Violence has been pretty stable for a long time here.

A 2016 study from the University of Cardiff [PDF download], based on admissions to hospitals in England and Wales for injuries sustained from violence, said that there were 40% fewer such admissions in 2016 compared to 2010, and 10% fewer in 2016 compared to 2015 (the period during which most police forces showed a huge spike in violent crime reports). Their report summarised:

This continues the overall steady reductions seen since 2002.

The ONS and the University of Cardiff may be incorrect in their analysis that violent crime rates in England and Wales are declining or flattening. The HMICFRS and the ONS may be unjustified in their criticisms of TVP crime report data. The Thames Valley PCC may be wrong that the volume of violent crime recorded by the TVP is increasing because recording is getting better, and the TVP chief constable may be wrong when he says violence in Reading is stable.

They may all be wrong, but one needs a really good argument to disagree with all of them.

I put these findings to Mr Rodda, who said:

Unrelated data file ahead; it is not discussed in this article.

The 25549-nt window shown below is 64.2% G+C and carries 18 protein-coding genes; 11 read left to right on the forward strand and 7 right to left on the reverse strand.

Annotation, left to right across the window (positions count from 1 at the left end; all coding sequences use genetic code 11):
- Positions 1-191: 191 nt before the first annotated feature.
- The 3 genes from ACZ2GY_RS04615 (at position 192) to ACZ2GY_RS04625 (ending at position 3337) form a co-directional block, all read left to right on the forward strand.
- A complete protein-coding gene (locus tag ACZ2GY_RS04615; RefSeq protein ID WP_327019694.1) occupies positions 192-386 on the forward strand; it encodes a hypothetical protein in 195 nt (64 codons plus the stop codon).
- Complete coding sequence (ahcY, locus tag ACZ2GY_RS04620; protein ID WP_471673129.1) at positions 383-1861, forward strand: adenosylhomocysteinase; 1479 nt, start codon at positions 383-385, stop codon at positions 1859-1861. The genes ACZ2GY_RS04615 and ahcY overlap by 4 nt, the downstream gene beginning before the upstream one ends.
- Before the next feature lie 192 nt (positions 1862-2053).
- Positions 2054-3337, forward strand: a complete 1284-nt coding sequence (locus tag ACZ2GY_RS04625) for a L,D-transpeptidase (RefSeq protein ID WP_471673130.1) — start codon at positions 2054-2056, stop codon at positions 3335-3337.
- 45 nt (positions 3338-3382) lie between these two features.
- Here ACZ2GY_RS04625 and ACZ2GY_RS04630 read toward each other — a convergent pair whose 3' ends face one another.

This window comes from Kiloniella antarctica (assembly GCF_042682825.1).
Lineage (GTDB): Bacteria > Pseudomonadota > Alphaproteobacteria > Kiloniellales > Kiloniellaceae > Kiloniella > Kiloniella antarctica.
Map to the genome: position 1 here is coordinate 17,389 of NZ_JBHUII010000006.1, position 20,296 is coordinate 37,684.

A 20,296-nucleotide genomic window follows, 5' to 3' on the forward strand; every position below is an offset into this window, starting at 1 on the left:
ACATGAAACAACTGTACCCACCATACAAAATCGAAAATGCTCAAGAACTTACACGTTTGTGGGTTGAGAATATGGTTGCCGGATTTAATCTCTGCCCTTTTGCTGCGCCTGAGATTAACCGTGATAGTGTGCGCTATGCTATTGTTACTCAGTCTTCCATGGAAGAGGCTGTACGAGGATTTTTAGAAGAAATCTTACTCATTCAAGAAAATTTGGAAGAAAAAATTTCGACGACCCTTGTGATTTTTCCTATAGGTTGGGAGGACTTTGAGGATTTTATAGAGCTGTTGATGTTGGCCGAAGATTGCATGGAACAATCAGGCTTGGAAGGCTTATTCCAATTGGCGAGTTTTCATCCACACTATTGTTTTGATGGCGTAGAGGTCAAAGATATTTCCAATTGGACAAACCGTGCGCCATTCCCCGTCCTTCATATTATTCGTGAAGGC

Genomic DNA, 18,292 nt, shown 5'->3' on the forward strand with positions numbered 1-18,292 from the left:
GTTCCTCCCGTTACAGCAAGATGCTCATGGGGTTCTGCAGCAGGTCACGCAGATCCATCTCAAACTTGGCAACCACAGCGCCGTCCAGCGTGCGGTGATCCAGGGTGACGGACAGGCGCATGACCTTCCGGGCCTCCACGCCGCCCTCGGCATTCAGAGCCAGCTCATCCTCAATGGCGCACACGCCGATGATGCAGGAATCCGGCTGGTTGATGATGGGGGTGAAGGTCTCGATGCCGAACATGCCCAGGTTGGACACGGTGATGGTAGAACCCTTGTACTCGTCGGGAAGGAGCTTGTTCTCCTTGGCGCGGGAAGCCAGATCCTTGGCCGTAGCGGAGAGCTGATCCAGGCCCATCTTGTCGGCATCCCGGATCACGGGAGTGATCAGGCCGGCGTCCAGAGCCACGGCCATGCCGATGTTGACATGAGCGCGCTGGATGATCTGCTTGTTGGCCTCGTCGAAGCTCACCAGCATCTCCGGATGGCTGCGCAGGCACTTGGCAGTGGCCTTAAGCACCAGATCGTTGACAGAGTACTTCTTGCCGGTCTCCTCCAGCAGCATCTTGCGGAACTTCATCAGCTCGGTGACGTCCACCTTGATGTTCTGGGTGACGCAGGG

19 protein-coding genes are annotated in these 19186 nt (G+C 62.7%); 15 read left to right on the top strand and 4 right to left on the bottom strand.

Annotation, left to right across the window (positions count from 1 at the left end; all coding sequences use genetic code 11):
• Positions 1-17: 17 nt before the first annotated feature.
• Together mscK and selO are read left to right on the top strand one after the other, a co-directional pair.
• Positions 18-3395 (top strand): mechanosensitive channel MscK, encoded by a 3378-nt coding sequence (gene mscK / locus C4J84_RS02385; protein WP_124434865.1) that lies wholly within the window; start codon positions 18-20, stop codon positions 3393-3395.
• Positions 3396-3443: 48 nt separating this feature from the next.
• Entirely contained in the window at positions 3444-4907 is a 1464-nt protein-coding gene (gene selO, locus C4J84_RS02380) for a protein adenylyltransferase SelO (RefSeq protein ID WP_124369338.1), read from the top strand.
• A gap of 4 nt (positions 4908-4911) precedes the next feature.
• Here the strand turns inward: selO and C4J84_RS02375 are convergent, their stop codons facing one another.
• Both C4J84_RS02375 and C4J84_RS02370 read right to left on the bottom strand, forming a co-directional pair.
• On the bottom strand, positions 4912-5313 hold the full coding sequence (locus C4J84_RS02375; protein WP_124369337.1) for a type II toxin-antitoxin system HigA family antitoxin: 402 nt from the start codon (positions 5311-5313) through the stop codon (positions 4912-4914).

While I understand the complexity of the statistics, I still believe the data you have provided demonstrates an increase in the violent crime rate.

Using your example of the decrease in violent crime of 5% between June 2016 and June 2017, when considered from June 2015 this still represents an increase in crime of 17% [note 2]. Furthermore, although you claim that growth less than 10% [note 3] can be explained by new methods of measurement or seasonal changes, 19 of 36 of the months you have provided show an increase in crime of more than this. This in addition to the fact that none of the decreases in violent crime in Thames Valley are below the 10% the rate you have suggested [note 4].

Regardless, according to the ONS, the general trend across the UK is one of increase in violent crime.


[1] There are issues with both CSEW and police recorded crime data. See table 5 here.

[2] I think Mr Rodda came to this 17% figure by averaging the 12-month rate of change from June 2015 until December 2017, a period of 2 and a half years. The dataset I sent him was this one (below) which was a rough draft of the shorter table included earlier the article.

Month % change between this 12 month period and the previous